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From Norman Nagel, a homiletical help on Lamentations 3:22-26:
This passage comes from the mouth of “the man who has seen affliction” (3:1). Chapters 1-2 tell of the affliction of God’s people. The man’s affliction comes to expression in the congregation in the language of the liturgy, in solidarity with God’s people. After the account of God’s wrath upon their sin without excuses (1:18), the man who speaks for them, who have been wiped out, tells of a new source and foundation which is, which always has been, in God: steadfast love, mercies, faithfulness—from God as He has done and promised for those who have no other ground of hope. To the Levites who received none of the land He said, “I am your portion and your inheritance among the people of Israel” (Num. 18:20; Ps. 16:5; 73:26). When everything is lost they are all raised to this, or rather grounded in the same confidence that holds whether they have land or no land (v. 24).
Our text goes beyond the relief that a man may have in telling his trouble, beyond the dubious comfort of being told that others have suffered the same or even much worse. Whatever worth there may be in this, it falls short of the ultimate solidarity of our being together before the Lord.
Here it is not a matter of getting each one to talk, but to be silent together. In the silence before God there is no place for playing games with our troubles or with God. It is with Him that we have to do; it is He that does with us. There is nothing we can interpose to shield ourselves from Him. If there is any hope for us, it can only come from Him (v. 29).
What holds, what is for sure, can only be what holds in God. There is that in God which does not last, or which He would have not last: His casting us off for ever, His causing us grief (vv. 3If.).
There may be no dealing with grief which stops short of God, short of receiving it from Him, and letting Him be right in all He does, even to His wrath upon our rebellion against His Word (1:18). No argument or talking back. There is nothing and nobody we can hold against Him: “alone in silence,” before God (Ps. 37:7; 46:10; 27:14).
Yet there is one: “the man who has seen affliction,” who says and suffers what we have to suffer, the One on whom God laid it all, namely Jesus. “Stricken, smitten by God, and afflicted” (Is. 53:4-12). The compassion and steadfast love with which our text ends, with which our text began, are what holds in God through it all. Hope is in God, and faith holds God to what holds in Him, compassion and steadfast love, rock-bottom sure, as sure as Calvary (John 10:27-30; 14-15). This brings our lamentations to silence. And so to the Epistle [in this case, 1 Peter 2:4-10 in the LW one-year lectionary —Ed.] and Luke 5:5.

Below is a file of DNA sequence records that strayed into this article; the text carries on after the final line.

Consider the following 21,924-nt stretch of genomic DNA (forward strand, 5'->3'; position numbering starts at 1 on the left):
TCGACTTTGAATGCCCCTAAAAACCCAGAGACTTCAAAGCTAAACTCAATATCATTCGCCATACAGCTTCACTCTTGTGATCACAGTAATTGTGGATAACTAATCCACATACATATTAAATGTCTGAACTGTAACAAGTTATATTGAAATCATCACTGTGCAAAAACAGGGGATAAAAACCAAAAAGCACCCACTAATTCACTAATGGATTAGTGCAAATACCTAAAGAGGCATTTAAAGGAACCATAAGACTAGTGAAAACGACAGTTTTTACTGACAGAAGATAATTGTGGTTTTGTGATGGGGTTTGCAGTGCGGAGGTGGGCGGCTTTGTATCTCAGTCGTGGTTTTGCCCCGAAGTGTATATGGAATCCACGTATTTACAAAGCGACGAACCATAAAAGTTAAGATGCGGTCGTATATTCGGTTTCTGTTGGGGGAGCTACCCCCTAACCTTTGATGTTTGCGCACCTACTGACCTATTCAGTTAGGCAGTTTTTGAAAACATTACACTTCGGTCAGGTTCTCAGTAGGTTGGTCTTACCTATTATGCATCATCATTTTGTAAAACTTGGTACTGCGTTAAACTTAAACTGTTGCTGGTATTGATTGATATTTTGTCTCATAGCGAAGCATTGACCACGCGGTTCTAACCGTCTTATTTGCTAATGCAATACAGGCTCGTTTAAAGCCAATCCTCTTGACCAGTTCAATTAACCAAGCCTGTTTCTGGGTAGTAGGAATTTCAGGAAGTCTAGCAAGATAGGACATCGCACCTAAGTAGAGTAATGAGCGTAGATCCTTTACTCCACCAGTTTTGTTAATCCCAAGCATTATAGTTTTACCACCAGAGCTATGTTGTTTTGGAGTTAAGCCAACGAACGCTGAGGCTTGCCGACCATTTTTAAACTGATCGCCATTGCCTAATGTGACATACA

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From Reed Lessing, theological observations on “Broken Teeth, Bloody Baths, and Baby Bashing: Is There Any Place in the Church for Imprecatory Psalms?”
“Break the teeth in their mouth, O God!” (Ps. 58:6). “The righteous will be glad when…they bathe their feet in the blood of the wicked” (Ps. 58:10). “Blessed is he…who seizes your infants and dashes them against the rocks” (Ps. 137:8b-9). How did such barbaric words make their way into the prayer book of God’s people? Are these texts really part of the same tradition that admonishes the faithful to “love your enemies” (Matt. 5:44), “turn the other cheek” (Luke 6:29), “walk the extra mile” (Matt. 5:41), and “bless, and do not curse” (Rom. 12:14)?
The sentiments of broken teeth, bloody baths, and baby bashing are not confined to a few psalms, in fact thirty-two of them fall under the ominous title, “imprecatory.” They are often categorized into these three groups: imprecations against societal enemies (58,94), imprecations against national enemies (68, 74, 79, 83,129,137), and imprecations against personal enemies (5,6, 7,9,10,17,28,31, 35,40,52, 54, 55,56, 59,69, 70, 71, 104,109,139,140,141,143).
It is one thing for someone to pray these prayers, but it is an entirely different matter for the compilers of the Psalter to incorporate them into Israel’s hymn book. Who appointed this Commission on Worship? Or were the doctrinal reviewers taking a nap? Or—horror of horrors—perhaps the editors of the Psalter are telling us that they worshiped a different God from the New Testament and were governed by a pre-Christian ethic! Marcion was right all along!